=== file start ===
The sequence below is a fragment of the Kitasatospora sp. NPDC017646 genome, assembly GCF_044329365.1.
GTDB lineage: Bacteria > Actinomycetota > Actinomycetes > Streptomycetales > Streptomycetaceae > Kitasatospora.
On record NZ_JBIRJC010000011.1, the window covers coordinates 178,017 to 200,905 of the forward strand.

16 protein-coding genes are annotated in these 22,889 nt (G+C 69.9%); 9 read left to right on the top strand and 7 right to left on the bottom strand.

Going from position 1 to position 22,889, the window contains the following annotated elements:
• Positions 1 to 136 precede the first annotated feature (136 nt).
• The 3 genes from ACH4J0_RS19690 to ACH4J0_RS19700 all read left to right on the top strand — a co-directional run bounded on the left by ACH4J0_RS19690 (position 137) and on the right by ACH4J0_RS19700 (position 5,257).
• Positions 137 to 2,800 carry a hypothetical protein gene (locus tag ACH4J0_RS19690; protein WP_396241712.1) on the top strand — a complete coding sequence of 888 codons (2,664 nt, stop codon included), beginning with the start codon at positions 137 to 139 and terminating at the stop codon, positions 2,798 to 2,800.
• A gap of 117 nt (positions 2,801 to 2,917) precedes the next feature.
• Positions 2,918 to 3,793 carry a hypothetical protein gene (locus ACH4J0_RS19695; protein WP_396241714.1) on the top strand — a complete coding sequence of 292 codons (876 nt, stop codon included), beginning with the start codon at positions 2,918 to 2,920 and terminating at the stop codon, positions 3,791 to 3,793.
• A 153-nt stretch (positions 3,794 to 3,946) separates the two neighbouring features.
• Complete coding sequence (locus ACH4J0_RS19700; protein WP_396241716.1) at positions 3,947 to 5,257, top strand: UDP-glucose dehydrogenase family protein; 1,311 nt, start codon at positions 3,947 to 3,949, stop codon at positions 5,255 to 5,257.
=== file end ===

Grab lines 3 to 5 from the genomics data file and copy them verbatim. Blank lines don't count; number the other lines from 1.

On record NZ_JBIRJC010000011.1, the window covers coordinates 178,017 to 200,905 of the forward strand.

16 protein-coding genes are annotated in these 22,889 nt (G+C 69.9%); 9 read left to right on the top strand and 7 right to left on the bottom strand.

Going from position 1 to position 22,889, the window contains the following annotated elements: